Microstructures, Mechanisms and Rheology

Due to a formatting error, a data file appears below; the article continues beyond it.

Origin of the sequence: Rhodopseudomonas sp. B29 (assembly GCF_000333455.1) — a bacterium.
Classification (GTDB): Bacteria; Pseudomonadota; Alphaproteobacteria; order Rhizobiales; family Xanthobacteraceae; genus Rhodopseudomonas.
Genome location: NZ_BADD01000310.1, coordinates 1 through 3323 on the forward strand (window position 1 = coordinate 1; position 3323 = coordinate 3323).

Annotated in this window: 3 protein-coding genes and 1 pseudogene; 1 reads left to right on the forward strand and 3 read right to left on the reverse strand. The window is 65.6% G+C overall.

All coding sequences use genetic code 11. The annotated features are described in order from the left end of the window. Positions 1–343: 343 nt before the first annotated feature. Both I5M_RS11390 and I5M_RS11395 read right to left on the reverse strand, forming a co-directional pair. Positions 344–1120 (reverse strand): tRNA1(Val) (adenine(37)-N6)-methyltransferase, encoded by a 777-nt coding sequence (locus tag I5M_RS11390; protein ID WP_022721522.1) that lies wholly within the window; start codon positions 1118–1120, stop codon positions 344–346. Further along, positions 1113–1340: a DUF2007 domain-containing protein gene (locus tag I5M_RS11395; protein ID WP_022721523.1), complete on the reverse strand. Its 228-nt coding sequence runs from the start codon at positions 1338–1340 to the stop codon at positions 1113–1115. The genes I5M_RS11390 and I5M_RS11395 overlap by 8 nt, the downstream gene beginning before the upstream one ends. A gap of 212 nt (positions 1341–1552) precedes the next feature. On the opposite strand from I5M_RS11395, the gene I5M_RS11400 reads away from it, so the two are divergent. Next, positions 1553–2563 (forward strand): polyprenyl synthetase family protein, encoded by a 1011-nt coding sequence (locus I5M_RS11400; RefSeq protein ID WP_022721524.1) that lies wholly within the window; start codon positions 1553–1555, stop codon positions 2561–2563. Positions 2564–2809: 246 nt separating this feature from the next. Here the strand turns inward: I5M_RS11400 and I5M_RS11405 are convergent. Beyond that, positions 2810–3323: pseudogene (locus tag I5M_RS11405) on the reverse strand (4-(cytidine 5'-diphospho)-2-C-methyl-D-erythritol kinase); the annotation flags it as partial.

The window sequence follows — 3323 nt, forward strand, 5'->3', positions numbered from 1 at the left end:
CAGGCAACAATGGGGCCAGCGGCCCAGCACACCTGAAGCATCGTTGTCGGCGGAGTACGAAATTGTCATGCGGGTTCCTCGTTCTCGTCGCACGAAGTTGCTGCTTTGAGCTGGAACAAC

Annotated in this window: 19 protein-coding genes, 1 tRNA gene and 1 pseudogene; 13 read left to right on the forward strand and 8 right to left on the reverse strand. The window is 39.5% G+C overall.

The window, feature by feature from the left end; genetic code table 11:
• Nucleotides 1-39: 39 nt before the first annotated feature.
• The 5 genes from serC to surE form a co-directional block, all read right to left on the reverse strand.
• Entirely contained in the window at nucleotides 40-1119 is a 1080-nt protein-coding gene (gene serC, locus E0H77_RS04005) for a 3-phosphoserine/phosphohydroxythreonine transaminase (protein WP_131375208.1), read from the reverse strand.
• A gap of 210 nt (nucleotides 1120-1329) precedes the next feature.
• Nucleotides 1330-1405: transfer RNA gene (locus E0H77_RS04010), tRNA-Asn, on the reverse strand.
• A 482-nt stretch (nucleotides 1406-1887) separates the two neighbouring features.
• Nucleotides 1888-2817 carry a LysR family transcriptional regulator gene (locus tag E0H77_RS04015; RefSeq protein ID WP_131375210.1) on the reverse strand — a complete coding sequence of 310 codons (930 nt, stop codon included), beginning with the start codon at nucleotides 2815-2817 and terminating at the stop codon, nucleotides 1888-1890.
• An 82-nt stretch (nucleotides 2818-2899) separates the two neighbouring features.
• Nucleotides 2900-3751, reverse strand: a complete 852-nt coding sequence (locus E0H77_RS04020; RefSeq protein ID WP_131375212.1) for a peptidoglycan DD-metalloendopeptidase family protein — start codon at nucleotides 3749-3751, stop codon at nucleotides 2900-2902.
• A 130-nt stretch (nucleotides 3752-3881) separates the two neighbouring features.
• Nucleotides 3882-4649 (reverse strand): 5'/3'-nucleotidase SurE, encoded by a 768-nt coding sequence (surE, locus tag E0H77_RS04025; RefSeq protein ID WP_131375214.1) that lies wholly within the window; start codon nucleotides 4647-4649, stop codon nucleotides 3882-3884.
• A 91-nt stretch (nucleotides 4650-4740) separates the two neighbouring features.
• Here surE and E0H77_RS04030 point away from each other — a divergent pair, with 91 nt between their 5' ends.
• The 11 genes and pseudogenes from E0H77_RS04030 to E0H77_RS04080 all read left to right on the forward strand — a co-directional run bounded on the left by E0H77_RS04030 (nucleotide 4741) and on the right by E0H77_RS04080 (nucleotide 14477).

Evidence of localized strain is ubiquitous in deformed lithospheric rocks. Recent advances in laboratory deformation techniques, including the use of torsion experiments, have enabled the coupling of microstructural and rheological evolution to be investigated in experiments run to strains approaching those reached in many natural shear zones. Further, the increased use of electron backscatter diffraction to quantify crystallographic preferred orientation (CPO) has significantly increased understanding of CPO formation and evolution. Combined, these laboratory and field observations support the assertion that a rock's microstructure is strongly linked to its rheology. However, complete quantification of the coupling between microstructure and rheology is complicated by the fact that rocks have inherently complex microstructures. This paper reviews recent work focused on quantifying the rates of microstructural evolution and the attainment of steady state for two key microstructural parameters: grain size and crystallographic preferred orientation. Theoretical considerations, laboratory measurements and field observations suggest that a full description of all relevant microstructural parameters, and the appropriate evolution equations for these parameters, may be needed to link microstructural and rheological evolution and therefore to quantify the bulk rheology of the lithosphere.